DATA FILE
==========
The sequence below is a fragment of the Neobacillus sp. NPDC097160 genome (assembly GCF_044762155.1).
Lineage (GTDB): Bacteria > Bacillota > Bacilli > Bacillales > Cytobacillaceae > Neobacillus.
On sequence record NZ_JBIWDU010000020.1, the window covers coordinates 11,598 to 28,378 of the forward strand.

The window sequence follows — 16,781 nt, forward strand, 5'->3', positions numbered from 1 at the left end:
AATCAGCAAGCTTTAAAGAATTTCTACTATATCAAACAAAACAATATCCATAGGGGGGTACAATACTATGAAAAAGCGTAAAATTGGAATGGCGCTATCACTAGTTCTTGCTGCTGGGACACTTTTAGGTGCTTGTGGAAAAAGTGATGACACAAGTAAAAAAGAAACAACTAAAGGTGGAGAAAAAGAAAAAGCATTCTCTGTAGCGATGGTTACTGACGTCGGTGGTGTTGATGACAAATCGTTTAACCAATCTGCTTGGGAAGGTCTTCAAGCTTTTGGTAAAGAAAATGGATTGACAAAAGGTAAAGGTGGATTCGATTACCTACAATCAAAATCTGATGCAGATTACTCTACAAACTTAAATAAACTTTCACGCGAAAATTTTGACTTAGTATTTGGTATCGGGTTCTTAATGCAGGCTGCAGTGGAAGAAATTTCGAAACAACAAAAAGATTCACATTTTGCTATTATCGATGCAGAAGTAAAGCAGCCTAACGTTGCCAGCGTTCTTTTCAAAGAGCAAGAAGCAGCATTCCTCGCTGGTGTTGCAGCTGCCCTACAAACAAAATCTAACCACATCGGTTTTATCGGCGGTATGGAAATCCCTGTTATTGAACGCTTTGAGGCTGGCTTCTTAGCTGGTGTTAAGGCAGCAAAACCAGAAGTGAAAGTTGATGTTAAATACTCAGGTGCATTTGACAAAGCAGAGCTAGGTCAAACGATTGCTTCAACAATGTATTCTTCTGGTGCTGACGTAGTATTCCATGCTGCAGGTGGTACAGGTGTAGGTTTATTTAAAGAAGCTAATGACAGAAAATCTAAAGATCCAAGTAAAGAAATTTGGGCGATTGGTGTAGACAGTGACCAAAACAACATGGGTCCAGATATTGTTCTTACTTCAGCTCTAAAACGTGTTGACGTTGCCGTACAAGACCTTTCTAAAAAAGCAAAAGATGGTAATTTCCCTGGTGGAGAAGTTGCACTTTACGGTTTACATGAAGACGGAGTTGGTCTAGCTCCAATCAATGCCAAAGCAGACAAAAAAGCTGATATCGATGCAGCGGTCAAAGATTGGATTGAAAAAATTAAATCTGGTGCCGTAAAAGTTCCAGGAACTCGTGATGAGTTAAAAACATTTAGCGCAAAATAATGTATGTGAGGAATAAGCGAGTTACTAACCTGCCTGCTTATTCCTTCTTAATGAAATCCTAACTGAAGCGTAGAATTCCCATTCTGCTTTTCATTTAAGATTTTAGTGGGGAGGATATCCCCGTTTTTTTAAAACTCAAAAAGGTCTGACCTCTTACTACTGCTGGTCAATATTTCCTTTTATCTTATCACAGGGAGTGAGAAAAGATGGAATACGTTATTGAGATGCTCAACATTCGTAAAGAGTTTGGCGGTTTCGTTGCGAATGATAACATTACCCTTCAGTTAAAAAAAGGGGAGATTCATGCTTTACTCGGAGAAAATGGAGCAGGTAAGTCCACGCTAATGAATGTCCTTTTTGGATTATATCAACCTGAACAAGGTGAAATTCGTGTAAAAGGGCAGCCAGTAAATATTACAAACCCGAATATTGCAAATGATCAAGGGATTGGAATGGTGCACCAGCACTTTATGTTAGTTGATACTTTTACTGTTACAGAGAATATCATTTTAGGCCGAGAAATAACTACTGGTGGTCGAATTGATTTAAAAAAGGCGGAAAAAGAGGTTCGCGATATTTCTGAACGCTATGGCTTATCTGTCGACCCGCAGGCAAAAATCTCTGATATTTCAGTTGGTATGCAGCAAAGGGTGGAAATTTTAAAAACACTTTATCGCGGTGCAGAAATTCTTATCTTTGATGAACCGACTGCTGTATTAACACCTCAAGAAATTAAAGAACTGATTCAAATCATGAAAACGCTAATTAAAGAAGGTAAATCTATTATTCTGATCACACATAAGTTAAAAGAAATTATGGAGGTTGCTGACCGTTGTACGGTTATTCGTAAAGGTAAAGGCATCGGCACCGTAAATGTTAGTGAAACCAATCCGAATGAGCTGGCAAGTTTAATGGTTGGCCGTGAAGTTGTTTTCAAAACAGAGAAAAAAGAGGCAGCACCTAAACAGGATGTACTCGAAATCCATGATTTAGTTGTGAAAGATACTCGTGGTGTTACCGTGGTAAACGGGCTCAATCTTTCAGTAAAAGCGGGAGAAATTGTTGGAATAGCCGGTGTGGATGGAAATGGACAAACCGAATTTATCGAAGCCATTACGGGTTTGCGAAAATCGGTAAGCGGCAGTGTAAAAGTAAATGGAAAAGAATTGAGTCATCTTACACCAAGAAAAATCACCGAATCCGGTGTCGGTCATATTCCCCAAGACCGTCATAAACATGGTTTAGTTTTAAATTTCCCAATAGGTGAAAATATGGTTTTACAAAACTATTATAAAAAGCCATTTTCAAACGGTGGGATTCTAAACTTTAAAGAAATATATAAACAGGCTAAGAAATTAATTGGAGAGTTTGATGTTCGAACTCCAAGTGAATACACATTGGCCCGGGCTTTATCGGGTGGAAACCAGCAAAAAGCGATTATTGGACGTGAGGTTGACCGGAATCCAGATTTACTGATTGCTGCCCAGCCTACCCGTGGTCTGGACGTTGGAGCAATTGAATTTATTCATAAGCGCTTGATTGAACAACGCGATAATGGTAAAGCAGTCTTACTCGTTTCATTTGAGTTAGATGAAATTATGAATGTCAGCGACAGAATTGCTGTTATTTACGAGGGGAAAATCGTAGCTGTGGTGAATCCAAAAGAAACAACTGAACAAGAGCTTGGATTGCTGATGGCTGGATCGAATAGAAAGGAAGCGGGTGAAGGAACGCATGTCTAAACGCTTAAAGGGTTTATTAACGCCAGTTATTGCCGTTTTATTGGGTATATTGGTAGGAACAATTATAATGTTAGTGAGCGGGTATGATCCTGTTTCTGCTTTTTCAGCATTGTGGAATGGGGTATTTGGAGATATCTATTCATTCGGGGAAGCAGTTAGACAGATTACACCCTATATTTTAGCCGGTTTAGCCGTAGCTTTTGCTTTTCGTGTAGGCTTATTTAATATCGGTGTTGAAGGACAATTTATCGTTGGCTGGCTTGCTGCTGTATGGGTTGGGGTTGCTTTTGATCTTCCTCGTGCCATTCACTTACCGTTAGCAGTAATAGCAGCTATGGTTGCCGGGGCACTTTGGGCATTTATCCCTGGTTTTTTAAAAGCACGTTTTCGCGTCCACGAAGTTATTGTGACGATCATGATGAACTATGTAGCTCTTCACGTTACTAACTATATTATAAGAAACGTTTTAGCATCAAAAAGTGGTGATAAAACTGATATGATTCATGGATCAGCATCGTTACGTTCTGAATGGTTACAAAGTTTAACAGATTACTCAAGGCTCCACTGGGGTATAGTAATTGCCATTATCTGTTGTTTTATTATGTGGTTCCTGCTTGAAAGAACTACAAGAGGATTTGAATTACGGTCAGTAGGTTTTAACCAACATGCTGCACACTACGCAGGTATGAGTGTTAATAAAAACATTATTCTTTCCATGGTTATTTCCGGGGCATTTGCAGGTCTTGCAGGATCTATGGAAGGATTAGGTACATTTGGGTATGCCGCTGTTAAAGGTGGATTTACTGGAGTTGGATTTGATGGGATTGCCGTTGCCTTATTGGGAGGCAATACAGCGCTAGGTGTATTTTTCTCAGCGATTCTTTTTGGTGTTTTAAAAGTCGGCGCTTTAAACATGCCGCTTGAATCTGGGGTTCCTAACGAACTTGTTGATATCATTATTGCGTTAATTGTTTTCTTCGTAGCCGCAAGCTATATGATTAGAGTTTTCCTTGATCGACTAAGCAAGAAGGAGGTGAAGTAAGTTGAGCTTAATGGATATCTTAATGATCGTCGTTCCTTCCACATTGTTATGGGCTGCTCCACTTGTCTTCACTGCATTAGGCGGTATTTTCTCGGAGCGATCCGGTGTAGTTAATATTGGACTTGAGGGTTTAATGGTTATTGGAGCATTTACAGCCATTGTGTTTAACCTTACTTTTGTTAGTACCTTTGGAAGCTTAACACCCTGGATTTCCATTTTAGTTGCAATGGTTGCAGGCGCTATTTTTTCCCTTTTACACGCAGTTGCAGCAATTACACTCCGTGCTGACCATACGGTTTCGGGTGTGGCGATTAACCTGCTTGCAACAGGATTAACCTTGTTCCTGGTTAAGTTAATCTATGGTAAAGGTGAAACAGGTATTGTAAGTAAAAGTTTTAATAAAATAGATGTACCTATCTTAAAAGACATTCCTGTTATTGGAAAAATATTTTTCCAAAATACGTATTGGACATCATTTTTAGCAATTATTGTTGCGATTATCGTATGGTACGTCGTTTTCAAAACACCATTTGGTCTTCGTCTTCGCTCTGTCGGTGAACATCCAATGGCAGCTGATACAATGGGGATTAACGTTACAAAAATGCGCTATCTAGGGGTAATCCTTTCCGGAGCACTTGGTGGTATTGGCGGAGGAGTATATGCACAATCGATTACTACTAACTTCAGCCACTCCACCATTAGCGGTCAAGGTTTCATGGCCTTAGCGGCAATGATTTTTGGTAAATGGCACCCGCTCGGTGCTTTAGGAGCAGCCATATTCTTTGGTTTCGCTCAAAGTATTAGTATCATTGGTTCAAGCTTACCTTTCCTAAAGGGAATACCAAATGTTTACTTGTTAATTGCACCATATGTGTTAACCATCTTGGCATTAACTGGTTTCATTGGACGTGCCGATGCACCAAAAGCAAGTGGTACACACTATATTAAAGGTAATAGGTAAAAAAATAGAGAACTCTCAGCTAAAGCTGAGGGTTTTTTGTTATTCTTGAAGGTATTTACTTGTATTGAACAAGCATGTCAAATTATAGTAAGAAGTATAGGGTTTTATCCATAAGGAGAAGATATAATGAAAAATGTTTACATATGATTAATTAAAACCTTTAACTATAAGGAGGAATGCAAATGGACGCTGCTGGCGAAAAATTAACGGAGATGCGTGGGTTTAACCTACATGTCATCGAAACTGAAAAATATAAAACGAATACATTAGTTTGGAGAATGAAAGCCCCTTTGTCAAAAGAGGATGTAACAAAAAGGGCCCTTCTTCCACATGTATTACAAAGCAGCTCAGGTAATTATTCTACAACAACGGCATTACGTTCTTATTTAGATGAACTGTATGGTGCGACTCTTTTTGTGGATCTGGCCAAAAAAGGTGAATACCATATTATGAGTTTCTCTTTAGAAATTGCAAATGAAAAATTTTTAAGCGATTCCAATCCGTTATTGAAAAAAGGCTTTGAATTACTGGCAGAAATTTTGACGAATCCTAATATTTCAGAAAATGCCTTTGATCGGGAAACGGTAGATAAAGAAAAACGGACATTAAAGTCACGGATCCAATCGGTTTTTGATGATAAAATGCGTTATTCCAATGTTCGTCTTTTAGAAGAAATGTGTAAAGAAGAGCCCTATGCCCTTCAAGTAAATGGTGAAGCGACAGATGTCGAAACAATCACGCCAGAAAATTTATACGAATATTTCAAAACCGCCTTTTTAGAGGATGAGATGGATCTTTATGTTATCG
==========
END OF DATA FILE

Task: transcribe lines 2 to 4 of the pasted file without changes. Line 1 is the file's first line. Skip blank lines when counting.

Lineage (GTDB): Bacteria > Bacillota > Bacilli > Bacillales > Cytobacillaceae > Neobacillus.
On sequence record NZ_JBIWDU010000020.1, the window covers coordinates 11,598 to 28,378 of the forward strand.

The window sequence follows — 16,781 nt, forward strand, 5'->3', positions numbered from 1 at the left end: